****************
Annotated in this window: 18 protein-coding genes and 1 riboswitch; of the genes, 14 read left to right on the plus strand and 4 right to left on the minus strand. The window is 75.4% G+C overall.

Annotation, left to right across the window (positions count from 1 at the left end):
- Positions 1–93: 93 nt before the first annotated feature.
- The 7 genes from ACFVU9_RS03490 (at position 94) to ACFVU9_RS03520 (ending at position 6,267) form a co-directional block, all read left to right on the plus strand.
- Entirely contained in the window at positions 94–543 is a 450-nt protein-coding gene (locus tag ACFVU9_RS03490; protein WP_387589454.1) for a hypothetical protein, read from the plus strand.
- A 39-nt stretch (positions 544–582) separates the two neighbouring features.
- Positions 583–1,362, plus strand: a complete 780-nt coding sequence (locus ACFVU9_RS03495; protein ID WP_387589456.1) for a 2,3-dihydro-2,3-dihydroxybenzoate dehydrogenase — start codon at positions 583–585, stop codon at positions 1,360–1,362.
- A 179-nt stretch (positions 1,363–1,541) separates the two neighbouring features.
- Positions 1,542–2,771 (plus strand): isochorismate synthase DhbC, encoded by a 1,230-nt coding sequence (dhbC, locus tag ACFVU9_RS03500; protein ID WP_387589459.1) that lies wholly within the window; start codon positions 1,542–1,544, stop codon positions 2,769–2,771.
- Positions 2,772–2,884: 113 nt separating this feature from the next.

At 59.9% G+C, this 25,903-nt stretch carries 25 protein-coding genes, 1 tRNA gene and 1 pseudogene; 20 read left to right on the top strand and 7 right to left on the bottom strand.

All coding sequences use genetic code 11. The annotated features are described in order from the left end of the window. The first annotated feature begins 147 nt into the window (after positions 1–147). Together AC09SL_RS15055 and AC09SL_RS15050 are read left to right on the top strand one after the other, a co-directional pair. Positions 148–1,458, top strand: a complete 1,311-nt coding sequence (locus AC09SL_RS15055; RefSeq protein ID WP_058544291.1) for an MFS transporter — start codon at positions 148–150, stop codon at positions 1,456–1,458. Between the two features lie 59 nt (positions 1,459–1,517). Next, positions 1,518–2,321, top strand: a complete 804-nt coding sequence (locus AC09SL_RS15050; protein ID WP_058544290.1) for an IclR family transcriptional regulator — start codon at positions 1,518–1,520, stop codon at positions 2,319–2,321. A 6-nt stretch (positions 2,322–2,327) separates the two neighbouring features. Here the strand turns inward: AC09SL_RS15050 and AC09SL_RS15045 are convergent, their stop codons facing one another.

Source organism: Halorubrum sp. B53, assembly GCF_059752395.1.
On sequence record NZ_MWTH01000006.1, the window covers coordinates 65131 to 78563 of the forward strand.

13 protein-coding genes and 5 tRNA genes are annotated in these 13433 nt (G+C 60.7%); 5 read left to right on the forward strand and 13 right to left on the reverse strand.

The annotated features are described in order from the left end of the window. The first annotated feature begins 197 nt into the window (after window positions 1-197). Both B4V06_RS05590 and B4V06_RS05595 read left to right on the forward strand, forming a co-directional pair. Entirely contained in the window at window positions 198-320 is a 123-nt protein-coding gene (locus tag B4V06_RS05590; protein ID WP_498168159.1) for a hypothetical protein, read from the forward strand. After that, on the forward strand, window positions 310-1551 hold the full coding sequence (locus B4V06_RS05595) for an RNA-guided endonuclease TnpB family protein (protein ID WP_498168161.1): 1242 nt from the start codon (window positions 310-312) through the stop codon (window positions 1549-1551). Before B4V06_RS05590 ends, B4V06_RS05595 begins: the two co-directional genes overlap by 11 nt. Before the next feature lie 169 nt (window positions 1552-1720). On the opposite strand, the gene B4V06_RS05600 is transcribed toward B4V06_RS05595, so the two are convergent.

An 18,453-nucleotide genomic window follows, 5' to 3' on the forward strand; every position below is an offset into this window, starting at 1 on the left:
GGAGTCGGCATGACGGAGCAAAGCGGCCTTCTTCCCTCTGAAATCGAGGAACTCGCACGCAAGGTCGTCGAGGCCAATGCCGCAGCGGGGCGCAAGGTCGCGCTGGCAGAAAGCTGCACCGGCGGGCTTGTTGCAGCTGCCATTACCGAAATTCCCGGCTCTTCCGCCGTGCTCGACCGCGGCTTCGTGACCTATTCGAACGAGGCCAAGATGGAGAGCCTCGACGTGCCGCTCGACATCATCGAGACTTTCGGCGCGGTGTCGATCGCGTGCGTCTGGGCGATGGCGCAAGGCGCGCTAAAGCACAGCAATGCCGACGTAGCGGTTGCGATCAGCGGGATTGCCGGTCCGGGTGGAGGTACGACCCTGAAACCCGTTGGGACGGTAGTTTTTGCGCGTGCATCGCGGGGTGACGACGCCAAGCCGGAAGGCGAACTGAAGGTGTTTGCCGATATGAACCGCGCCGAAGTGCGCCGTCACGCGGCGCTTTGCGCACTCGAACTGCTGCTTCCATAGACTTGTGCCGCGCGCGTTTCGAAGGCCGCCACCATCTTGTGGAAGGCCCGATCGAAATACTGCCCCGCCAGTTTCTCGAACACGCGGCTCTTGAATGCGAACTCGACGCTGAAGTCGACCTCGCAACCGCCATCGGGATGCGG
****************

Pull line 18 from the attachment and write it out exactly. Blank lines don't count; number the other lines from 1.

GGAGTCGGCATGACGGAGCAAAGCGGCCTTCTTCCCTCTGAAATCGAGGAACTCGCACGCAAGGTCGTCGAGGCCAATGCCGCAGCGGGGCGCAAGGTCGCGCTGGCAGAAAGCTGCACCGGCGGGCTTGTTGCAGCTGCCATTACCGAAATTCCCGGCTCTTCCGCCGTGCTCGACCGCGGCTTCGTGACCTATTCGAACGAGGCCAAGATGGAGAGCCTCGACGTGCCGCTCGACATCATCGAGACTTTCGGCGCGGTGTCGATCGCGTGCGTCTGGGCGATGGCGCAAGGCGCGCTAAAGCACAGCAATGCCGACGTAGCGGTTGCGATCAGCGGGATTGCCGGTCCGGGTGGAGGTACGACCCTGAAACCCGTTGGGACGGTAGTTTTTGCGCGTGCATCGCGGGGTGACGACGCCAAGCCGGAAGGCGAACTGAAGGTGTTTGCCGATATGAACCGCGCCGAAGTGCGCCGTCACGCGGCGCTTTGCGCACTCGAACTGCTGCTTCCATAGACTTGTGCCGCGCGCGTTTCGAAGGCCGCCACCATCTTGTGGAAGGCCCGATCGAAATACTGCCCCGCCAGTTTCTCGAACACGCGGCTCTTGAATGCGAACTCGACGCTGAAGTCGACCTCGCAACCGCCATCGGGATGCGG